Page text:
Esh The Monolith’s new album Darwin’s Frankenstein was released last weekend and now you can get a hint of it with the new video he did with Radclyffe Hall called “Release The Hounds”. If you like it, check out the album below through Amazon.com.
The Monolith is about to release a new album on AR Classic Records called Darwin’s Frankenstein and this is a hint of what’s to come on August 18th. This is titled “Good Night For A Daydream”, nicely produced by Rain.
While Esh The Monolith has a new album ready to release in january called Death Doesn’t Want You, he and Arc wanted to share with you a song made during the same sessions. It’s not on the album but he figured hey, it’s good enough to share to fans so have a listen to “Animal Farm”.
Xander Hayes directed this new one by Esh (The Monolith) and Arc as a means to promote their forthcoming album, Death Doesn’t Want You (AR Classic), their first as a duo. It’ll be out on January 22nd but get a taste of what’s to come right now.
A unique approach here by ESH The Monolith: a brand new video for one of his classic songs. We are about a month away from the 4th of July so maybe it’s a perfect time for him to create a clip for “Merica”, so here it is.
You know of that Esh guy, you know, the Monolith? That guy, and you may also know of that Arc guy as well. They released an EP last year called Nightworks and this is one of its videos, directed by Matt Watkins. This is one of those songs where you may end up saying “wow, nice to hear hip-hop still sounding like this.”
Esh has another project due out next week, this time an album as Loop Minded Individuals serving as one half of that collective, the album is called A Hitchhiker’s Guide To A Verse and you may find out more by clicking here.
With every project ESH The Monolith comes out with, it feels like you’ve been through a half marathon and you may feel exhausted and drenched. He does it again in this new collabrative EP with producer The Arcitype (b/k/a Arc), and as ESH says in “Hertz Donut”, “it hurts, don’t it?” Get it?
Nightworks is an EP featuring wicked lyrics done with a sick flow, written and performed by someone who does things as a supreme battle rapper, one who will continue to battle you even if he has won or lost the fight. Arc’s production is incredibly tight too, and with some help from Romen Rok, Fran-P, and Ceschi, this is a project that deserves a lot of attention. If these five songs do not result in a full length album, I don’t know. There must be more and if not, make more, gunfunnit.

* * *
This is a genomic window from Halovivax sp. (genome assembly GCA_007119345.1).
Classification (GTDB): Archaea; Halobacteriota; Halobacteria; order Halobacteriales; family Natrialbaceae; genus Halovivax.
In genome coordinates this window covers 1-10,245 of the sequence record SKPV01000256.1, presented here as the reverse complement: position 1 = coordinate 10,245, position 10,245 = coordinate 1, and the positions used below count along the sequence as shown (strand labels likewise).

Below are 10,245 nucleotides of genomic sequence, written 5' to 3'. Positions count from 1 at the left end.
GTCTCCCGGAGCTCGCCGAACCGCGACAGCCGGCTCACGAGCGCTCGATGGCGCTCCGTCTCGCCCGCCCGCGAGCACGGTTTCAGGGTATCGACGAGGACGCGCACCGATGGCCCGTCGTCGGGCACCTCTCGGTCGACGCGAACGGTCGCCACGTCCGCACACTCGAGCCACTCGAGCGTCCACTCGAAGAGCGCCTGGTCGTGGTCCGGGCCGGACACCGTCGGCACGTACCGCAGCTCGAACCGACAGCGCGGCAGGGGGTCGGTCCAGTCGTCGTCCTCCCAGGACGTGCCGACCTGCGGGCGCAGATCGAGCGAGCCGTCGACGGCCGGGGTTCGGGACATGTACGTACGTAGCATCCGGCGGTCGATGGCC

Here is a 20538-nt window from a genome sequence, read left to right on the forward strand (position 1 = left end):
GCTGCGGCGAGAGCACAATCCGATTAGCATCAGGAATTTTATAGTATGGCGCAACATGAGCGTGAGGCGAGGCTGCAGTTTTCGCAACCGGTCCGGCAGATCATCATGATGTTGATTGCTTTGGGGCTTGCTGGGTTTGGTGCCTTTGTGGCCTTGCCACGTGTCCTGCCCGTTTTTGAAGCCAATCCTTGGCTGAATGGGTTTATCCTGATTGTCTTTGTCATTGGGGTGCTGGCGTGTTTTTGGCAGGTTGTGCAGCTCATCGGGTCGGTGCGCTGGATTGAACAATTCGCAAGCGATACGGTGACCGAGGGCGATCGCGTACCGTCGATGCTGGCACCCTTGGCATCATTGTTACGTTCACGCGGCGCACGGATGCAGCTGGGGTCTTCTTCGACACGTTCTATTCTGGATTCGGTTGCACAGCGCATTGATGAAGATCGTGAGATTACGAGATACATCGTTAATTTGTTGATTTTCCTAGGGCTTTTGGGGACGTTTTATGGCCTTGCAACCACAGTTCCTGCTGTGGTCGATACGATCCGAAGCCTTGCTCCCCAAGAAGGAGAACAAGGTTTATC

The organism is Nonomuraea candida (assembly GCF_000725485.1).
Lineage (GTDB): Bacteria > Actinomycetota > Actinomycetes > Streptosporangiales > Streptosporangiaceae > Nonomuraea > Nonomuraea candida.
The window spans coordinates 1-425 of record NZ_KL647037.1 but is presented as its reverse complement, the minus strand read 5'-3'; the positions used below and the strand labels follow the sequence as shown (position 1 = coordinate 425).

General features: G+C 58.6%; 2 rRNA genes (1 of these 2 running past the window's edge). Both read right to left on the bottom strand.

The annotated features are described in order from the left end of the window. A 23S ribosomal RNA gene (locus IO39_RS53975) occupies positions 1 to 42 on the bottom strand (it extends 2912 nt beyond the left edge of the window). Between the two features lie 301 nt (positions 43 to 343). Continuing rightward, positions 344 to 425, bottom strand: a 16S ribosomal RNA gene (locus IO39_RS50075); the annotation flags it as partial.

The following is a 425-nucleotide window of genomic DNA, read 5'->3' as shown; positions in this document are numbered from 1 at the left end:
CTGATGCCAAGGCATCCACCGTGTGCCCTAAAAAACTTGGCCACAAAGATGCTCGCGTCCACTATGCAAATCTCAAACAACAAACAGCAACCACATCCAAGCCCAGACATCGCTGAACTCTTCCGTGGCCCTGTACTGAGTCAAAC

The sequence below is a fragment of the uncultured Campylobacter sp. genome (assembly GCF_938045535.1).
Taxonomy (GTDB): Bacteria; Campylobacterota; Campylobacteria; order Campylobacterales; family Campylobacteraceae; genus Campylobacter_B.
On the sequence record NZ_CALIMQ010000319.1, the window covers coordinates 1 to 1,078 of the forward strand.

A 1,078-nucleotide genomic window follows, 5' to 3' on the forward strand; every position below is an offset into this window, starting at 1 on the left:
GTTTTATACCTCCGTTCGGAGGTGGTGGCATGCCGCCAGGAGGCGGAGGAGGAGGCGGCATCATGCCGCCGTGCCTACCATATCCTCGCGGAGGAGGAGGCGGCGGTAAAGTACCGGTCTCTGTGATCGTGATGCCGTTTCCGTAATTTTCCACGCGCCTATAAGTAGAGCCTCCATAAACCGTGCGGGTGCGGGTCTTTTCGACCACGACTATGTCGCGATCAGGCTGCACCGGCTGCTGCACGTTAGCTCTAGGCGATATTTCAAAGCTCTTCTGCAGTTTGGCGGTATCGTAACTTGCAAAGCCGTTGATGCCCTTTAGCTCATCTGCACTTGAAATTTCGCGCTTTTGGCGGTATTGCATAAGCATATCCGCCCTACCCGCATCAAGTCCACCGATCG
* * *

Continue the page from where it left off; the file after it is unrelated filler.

The song is from the new DJ Keal and Hibe album called Borderless, which you can download for free below via Bandcamp.
Esh is Esh The Monolith, and Dox is a part of Poorly Drawn People. Together they have recorded one of the best hip-hop projects I’ve heard this year, and yet despite how forward they are, as a unit they are choosing to be Invisible (Labeless Intelligence).
It has been awhile, three yeas to be exact, since I last heard from Esh with his album, The A.D.D.ventures of an E.ccentric S.uper H.ero, so it was very nice to see that he had some new work. But damn, as I listened to these seven songs I was highly impressed by not only his flow and lyrics, but how well Dox produced these tracks. It’s not only that the manipulated sounds moved me, but that it is a perfect fit. I briefly read another review which called the production an accumulation of “classic rock-inspired beats” beats but this is hip-hop to me. When he says “I’m so bored of the same old shit”, he means it and I believe Esh’s and Dox’s fans will agree that this is simply creativity and activity towards creating something other than the same old shit. With lyrics like “you couldn’t follow the ish that I claim is basic/if my lyrics are the shit, my mouth is the brain’s anus” and “Pa dukes had a mustache, and he loved hash”, it shows Esh is very much tired of the game, as he talks about in “Bored Games”. Throughout the EP, his strengths lie in him not being afraid to expose his weaknesses, whether it’s not being someone who wants to play sports but knowing how to play with his vocal capabilities. It’s nice to hear hip-hop made in 2011 that is playful, honest, a bit vulnerable and incredibly smart. There’s a lot of smirk factor in these tracks, in both the lyrics and Dox’s beats and sample choices, and while it would be easy to say “these guys could’ve released a full album”, I am someone who has always been a fan of the EP format. Then, as now, an EP is an “extended play”, meant to be less than an album, but more than a 2-song single. I would like to hear them do more EP’s together, or for Esh and Dox to work with others on an individual basis in the same capacity. Invisible should be seen and heard.